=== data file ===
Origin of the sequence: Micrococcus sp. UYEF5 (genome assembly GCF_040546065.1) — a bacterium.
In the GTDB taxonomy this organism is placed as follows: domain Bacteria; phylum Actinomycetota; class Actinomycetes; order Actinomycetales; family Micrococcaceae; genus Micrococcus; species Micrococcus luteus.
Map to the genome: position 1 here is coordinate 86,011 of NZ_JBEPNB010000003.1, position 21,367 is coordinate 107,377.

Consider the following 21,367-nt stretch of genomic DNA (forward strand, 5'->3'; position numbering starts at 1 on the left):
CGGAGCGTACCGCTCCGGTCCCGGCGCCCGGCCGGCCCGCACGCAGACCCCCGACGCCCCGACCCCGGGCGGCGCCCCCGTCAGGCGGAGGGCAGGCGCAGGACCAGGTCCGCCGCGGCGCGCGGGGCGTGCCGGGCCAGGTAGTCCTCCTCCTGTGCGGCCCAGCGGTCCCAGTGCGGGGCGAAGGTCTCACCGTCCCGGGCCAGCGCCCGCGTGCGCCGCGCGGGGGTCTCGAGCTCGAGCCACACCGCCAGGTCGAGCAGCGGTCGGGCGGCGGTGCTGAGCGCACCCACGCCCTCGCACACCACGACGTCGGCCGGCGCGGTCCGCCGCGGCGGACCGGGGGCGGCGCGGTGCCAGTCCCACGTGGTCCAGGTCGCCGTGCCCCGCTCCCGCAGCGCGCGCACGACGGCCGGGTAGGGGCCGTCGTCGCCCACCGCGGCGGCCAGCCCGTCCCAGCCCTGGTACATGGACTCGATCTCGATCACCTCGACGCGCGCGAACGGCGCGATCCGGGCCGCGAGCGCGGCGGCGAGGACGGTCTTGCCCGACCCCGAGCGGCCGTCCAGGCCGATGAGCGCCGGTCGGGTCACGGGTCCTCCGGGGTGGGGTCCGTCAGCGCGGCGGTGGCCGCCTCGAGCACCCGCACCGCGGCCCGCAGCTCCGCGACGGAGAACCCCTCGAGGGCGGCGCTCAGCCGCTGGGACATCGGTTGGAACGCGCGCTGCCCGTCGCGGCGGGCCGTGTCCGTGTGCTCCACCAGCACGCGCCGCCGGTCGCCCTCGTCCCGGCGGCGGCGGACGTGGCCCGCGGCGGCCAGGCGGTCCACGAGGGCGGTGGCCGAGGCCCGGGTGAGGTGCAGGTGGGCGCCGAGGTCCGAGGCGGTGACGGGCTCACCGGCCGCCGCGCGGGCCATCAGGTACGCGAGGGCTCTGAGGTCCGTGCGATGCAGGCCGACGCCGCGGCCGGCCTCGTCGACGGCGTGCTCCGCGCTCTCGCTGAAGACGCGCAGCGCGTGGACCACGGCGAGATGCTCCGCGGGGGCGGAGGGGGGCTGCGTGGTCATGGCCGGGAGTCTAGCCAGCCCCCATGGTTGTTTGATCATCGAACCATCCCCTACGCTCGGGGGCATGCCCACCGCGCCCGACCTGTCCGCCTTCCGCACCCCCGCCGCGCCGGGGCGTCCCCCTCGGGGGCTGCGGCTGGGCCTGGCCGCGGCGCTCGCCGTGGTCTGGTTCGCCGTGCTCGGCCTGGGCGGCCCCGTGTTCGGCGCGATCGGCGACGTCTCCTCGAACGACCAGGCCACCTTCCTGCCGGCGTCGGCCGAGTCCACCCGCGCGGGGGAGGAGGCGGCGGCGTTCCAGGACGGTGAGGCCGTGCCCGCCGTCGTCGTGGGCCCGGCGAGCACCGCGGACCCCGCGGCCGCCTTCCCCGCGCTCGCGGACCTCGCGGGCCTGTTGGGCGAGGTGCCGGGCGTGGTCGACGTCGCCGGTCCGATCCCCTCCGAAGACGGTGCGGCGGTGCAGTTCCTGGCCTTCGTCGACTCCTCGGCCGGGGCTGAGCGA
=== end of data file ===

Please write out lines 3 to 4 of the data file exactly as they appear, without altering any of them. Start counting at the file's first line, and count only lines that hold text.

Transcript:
Map to the genome: position 1 here is coordinate 86,011 of NZ_JBEPNB010000003.1, position 21,367 is coordinate 107,377.

Consider the following 21,367-nt stretch of genomic DNA (forward strand, 5'->3'; position numbering starts at 1 on the left):